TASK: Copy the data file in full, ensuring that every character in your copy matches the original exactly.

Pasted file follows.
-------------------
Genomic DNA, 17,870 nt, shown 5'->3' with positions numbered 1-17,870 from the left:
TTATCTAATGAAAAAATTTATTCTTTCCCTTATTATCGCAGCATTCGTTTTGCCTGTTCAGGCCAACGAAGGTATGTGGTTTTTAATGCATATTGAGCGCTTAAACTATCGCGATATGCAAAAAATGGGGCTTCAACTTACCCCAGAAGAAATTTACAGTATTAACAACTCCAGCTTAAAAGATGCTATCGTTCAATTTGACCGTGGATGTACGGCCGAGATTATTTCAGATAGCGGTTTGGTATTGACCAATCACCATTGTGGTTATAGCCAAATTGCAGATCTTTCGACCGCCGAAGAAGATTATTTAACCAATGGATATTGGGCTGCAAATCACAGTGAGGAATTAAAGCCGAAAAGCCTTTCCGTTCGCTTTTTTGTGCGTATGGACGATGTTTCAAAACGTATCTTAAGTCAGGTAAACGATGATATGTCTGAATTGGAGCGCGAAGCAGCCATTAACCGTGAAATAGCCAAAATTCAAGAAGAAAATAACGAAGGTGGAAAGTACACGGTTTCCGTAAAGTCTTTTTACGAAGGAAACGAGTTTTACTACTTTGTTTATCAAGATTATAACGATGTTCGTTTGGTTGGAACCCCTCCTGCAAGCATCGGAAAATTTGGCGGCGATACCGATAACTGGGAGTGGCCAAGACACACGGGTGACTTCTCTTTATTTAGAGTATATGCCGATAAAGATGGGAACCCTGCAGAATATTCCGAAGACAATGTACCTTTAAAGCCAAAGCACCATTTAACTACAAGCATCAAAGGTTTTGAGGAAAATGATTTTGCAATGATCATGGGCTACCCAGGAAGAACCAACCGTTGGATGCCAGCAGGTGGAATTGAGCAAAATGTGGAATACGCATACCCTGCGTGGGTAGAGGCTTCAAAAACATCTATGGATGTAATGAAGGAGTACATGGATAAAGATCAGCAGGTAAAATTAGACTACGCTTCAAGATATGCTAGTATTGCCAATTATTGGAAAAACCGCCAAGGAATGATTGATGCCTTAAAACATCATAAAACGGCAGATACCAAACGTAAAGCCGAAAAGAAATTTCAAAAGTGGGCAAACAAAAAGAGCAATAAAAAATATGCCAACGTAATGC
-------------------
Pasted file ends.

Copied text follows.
Genomic DNA, 17,870 nt, shown 5'->3' with positions numbered 1-17,870 from the left:
TTATCTAATGAAAAAATTTATTCTTTCCCTTATTATCGCAGCATTCGTTTTGCCTGTTCAGGCCAACGAAGGTATGTGGTTTTTAATGCATATTGAGCGCTTAAACTATCGCGATATGCAAAAAATGGGGCTTCAACTTACCCCAGAAGAAATTTACAGTATTAACAACTCCAGCTTAAAAGATGCTATCGTTCAATTTGACCGTGGATGTACGGCCGAGATTATTTCAGATAGCGGTTTGGTATTGACCAATCACCATTGTGGTTATAGCCAAATTGCAGATCTTTCGACCGCCGAAGAAGATTATTTAACCAATGGATATTGGGCTGCAAATCACAGTGAGGAATTAAAGCCGAAAAGCCTTTCCGTTCGCTTTTTTGTGCGTATGGACGATGTTTCAAAACGTATCTTAAGTCAGGTAAACGATGATATGTCTGAATTGGAGCGCGAAGCAGCCATTAACCGTGAAATAGCCAAAATTCAAGAAGAAAATAACGAAGGTGGAAAGTACACGGTTTCCGTAAAGTCTTTTTACGAAGGAAACGAGTTTTACTACTTTGTTTATCAAGATTATAACGATGTTCGTTTGGTTGGAACCCCTCCTGCAAGCATCGGAAAATTTGGCGGCGATACCGATAACTGGGAGTGGCCAAGACACACGGGTGACTTCTCTTTATTTAGAGTATATGCCGATAAAGATGGGAACCCTGCAGAATATTCCGAAGACAATGTACCTTTAAAGCCAAAGCACCATTTAACTACAAGCATCAAAGGTTTTGAGGAAAATGATTTTGCAATGATCATGGGCTACCCAGGAAGAACCAACCGTTGGATGCCAGCAGGTGGAATTGAGCAAAATGTGGAATACGCATACCCTGCGTGGGTAGAGGCTTCAAAAACATCTATGGATGTAATGAAGGAGTACATGGATAAAGATCAGCAGGTAAAATTAGACTACGCTTCAAGATATGCTAGTATTGCCAATTATTGGAAAAACCGCCAAGGAATGATTGATGCCTTAAAACATCATAAAACGGCAGATACCAAACGTAAAGCCGAAAAGAAATTTCAAAAGTGGGCAAACAAAAAGAGCAATAAAAAATATGCCAACGTAATGC